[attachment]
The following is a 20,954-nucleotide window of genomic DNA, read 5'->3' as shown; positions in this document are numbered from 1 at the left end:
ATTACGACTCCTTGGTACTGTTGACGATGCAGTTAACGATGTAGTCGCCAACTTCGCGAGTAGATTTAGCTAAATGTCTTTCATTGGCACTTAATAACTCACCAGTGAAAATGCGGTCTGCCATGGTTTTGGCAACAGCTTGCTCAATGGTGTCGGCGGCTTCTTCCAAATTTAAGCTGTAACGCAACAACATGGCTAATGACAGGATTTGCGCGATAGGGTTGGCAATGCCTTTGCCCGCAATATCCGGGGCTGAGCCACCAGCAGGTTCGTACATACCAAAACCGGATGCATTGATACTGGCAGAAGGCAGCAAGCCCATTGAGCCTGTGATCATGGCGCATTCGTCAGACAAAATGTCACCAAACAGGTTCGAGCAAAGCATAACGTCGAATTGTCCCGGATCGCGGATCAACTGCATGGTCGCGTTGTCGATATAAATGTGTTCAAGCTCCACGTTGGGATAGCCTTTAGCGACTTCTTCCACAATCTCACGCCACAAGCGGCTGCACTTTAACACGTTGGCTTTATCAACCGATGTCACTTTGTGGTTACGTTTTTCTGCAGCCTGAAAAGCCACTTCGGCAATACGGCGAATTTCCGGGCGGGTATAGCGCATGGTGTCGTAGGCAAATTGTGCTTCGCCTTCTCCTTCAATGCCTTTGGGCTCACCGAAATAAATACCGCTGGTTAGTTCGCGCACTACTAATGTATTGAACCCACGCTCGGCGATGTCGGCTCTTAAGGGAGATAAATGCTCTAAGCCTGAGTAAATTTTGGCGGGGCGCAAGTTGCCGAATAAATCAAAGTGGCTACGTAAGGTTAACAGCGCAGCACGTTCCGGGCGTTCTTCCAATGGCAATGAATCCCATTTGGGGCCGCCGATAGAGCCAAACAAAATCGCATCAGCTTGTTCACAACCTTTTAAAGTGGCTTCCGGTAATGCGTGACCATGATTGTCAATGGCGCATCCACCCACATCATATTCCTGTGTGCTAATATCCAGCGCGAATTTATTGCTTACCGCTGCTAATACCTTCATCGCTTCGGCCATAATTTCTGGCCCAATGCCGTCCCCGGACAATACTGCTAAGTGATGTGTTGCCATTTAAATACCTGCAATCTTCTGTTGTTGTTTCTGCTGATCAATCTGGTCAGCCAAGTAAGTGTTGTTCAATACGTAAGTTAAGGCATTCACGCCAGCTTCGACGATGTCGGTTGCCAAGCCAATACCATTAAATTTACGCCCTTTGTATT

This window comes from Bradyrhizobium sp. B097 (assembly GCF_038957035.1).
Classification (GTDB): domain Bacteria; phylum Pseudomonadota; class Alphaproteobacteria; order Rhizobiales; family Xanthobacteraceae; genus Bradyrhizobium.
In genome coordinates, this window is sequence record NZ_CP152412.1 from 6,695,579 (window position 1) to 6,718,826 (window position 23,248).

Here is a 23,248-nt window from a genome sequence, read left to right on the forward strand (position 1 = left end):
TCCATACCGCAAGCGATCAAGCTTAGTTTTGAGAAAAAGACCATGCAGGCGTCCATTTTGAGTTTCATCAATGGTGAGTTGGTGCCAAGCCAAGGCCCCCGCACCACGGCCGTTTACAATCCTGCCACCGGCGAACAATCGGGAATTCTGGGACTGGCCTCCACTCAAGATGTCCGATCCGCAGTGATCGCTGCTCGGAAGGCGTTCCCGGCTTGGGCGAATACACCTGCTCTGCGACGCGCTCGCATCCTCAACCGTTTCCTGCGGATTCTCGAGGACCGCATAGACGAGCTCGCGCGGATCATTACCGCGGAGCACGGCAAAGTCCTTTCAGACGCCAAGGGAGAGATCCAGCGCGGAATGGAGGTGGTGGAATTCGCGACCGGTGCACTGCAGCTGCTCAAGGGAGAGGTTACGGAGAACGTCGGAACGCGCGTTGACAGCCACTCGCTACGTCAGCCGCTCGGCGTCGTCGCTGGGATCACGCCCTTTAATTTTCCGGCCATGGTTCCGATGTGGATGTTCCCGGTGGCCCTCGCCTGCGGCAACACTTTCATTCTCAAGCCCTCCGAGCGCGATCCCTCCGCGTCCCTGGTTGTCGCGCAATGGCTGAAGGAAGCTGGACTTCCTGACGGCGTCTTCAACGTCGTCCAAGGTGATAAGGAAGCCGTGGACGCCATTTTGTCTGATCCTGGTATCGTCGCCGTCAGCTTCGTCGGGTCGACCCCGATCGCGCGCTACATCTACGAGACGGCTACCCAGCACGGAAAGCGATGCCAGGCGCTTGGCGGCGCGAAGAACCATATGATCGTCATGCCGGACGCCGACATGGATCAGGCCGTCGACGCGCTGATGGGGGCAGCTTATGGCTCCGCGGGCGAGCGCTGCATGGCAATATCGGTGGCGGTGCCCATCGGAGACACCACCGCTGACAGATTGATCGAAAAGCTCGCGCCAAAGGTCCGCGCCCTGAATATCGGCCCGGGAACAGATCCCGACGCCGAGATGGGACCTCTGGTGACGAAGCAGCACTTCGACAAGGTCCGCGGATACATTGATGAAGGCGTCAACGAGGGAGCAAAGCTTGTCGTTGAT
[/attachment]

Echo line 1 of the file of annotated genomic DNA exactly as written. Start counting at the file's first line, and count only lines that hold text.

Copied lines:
The following is a 20,954-nucleotide window of genomic DNA, read 5'->3' as shown; positions in this document are numbered from 1 at the left end: